The Theme Of Fear In Chinua Achebe's Things Fall Apart

analytical Essay
1481 words
1481 words

The character of Okonkwo in Chinua Achebe’s Things Fall Apart was driven by fear, a fear of change and losing his self-worth. He needed the village of Umuofia, his home, to remain untouched by time and progress because its system and structure were the measures by which he assigned worth and meaning in his own life. Okonkwo required this external order because of his childhood and a strained relationship with his father, which was also the root of his fears and subsequent drive for success. When the structure of Umuofia changed, as happens in society, Okonkwo was unable to adapt his methods of self-evaluation and ways of functioning in the world; the life he was determined to live could not survive a new environment and collapsed around him. From an early age, Okonkwo was ashamed of his father, Unoka, who was unable even to feed his family. The unpredictability of receiving enough food at a young age was enough to inspire fear and embarrassment in Okonkwo who associated this embarrassment with his father and was given further justification for these feelings when he went out into Umuofia, discovering that the …show more content…

In this essay, the author

  • Analyzes how the character of okonkwo in chinua achebe's things fall apart was driven by fear, a fear of change and losing his self-worth.
  • Explains how okonkwo was ashamed of his father, unoka, who was unable to feed his family. the unpredictability of receiving enough food at a young age was enough to inspire fear and embarrassment.
  • Analyzes how okonkwo rejected the ways of his father, who was deeply indebted to other members of umuofia, holding no titles, to the point where his whole life was dominated by fear, failure, and weakness.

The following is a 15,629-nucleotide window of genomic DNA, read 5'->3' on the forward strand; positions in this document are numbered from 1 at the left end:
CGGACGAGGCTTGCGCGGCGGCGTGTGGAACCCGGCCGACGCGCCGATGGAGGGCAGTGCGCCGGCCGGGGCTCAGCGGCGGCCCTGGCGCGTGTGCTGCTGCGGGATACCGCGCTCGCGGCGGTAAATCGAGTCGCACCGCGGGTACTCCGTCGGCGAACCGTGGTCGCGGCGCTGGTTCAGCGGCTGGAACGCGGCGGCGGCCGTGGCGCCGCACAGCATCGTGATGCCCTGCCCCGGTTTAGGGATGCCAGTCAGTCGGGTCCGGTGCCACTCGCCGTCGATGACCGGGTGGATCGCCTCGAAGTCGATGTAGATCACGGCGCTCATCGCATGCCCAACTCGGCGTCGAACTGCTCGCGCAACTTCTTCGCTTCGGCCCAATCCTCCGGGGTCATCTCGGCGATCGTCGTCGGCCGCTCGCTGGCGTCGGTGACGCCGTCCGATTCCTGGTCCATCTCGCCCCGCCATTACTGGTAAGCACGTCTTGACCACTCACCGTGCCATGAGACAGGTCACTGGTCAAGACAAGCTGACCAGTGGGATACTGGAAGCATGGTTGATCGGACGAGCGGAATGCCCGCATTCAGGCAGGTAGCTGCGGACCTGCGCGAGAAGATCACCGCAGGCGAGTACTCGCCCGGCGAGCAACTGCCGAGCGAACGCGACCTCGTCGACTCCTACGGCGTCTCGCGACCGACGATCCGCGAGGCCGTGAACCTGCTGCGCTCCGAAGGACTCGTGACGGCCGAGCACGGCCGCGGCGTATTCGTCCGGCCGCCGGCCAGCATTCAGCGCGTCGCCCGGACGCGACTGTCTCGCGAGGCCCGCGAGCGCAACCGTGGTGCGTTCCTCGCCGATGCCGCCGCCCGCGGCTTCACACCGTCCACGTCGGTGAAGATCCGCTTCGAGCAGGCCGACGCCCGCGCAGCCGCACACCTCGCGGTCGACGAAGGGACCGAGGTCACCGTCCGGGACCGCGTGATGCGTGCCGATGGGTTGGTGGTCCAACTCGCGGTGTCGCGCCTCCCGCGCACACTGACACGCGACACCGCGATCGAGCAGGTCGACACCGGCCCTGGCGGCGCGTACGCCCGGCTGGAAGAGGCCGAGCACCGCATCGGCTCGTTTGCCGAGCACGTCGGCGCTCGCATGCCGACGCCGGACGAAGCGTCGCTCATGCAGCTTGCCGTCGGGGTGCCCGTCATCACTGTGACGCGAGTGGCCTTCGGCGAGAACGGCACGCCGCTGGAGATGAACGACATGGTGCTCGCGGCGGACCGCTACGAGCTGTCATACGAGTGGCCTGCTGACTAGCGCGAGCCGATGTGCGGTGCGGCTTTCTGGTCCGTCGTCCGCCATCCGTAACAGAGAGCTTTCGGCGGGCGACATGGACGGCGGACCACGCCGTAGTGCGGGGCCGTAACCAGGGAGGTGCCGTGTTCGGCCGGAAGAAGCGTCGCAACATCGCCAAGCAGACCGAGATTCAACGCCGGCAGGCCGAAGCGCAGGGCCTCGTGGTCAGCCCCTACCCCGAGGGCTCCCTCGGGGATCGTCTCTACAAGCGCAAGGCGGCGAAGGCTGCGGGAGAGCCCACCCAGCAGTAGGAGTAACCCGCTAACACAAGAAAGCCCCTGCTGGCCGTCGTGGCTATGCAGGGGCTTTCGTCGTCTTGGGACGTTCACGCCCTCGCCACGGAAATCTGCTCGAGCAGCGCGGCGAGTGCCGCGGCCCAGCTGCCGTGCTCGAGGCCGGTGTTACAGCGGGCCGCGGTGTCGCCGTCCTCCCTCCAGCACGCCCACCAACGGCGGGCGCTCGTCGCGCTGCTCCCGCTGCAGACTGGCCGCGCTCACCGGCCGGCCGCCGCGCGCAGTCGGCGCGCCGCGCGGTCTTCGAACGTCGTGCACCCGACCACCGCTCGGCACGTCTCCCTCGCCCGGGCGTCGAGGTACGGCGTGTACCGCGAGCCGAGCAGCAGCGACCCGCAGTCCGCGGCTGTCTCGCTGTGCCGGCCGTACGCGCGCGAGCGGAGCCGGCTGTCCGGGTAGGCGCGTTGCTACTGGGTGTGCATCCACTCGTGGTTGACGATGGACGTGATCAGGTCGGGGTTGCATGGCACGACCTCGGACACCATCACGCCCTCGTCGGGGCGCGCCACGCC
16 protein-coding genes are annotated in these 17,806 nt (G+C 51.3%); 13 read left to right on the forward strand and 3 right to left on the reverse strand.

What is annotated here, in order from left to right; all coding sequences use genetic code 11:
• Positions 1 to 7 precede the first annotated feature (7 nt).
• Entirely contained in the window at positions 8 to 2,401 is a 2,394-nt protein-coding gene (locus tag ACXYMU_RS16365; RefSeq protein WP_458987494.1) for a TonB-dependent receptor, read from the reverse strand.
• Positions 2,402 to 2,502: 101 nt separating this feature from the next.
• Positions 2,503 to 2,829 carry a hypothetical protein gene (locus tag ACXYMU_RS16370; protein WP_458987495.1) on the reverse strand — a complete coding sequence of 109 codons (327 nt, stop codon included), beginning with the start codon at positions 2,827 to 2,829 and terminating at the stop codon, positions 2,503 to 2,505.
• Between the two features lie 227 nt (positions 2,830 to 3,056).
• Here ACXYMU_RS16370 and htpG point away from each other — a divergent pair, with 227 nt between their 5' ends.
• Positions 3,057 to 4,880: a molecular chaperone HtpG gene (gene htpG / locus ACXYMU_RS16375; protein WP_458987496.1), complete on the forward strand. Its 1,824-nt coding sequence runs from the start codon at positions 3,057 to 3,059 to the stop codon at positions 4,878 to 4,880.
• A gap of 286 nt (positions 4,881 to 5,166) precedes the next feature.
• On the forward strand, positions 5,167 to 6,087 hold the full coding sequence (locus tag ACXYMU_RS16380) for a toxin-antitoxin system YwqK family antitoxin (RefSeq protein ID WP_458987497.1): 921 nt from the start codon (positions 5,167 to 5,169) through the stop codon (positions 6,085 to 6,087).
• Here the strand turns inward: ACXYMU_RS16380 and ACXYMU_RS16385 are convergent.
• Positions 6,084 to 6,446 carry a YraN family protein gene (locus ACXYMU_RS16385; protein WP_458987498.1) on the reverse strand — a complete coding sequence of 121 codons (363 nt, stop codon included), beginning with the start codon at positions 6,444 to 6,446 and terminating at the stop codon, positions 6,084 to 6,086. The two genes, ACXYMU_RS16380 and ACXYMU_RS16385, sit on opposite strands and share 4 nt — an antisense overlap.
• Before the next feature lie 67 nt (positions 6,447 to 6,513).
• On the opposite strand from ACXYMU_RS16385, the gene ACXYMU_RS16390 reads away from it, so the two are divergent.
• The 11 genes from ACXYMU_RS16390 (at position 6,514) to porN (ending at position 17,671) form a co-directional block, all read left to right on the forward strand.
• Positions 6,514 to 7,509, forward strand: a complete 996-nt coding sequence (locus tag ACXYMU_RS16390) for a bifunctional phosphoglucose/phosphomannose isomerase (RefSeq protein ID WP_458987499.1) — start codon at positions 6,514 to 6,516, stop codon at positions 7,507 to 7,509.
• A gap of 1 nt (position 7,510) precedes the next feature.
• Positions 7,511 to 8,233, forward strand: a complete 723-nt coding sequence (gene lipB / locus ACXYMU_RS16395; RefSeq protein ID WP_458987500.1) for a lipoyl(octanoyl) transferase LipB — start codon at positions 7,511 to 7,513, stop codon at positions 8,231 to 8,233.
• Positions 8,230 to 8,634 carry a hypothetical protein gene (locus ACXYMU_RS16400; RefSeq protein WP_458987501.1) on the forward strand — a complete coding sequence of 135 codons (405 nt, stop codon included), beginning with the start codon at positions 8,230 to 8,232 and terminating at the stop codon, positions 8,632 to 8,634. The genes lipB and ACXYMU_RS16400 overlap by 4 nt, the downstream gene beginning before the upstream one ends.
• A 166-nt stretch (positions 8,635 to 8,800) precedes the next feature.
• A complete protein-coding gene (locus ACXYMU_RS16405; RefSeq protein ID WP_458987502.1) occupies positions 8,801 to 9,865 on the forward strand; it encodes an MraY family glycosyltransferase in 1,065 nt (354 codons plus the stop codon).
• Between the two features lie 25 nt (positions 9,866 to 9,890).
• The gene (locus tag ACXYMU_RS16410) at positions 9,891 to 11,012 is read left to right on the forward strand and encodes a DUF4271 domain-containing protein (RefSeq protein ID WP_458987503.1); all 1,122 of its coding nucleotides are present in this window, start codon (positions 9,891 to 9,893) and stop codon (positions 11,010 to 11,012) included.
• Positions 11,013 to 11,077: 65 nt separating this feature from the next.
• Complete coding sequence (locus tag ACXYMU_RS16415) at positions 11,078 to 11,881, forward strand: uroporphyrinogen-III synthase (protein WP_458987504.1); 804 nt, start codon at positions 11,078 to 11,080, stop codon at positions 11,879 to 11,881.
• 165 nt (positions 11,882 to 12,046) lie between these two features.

• Analyzes how okonkwo's disparity between his true and warped motivations led him to behave in ways which shocked other members of umuofia with his apparent disregard for others.
  • Analyzes how the ibo ways faded through the novel, reaching a head in part two, bringing the downfall of okonkwo.
  • Analyzes how okonkwo didn't argue with the banishment that was the standard punishment when he accidentally killed another umuofia member during a funeral ceremony. obierika mourned his loss and questioned the reasoning behind the punishment.
  • Narrates how okonkwo's rebellion against his father continued when he was deprived of umuofia and the opportunity to fulfill his passion of becoming a clan lord.
  • Analyzes how okonkwo's suicide conformed to the ways of umuofia. the white men attracted the lowest positions and those who questioned the previous order.
  • Analyzes how okonkwo's resistance to change was irreversible and his final downfall as the ibo ways changed.

He transferred his fears into the context of Umuofia and the traits that society valued, but what was really the driving force in his decisions “was the fear of himself, lest he should be found to resemble his father” (17). The values of Umuofia resembled the polar opposite of what Unoka was and Okonkwo twisted his motivations around in his mind and presented them to himself and the community as derived from Umuofia’s traditions. From this delusion, Okonkwo established his ultimate goal of becoming a revered member of the village, possessing many titles, and achieving anything necessary displaying his prominence in the

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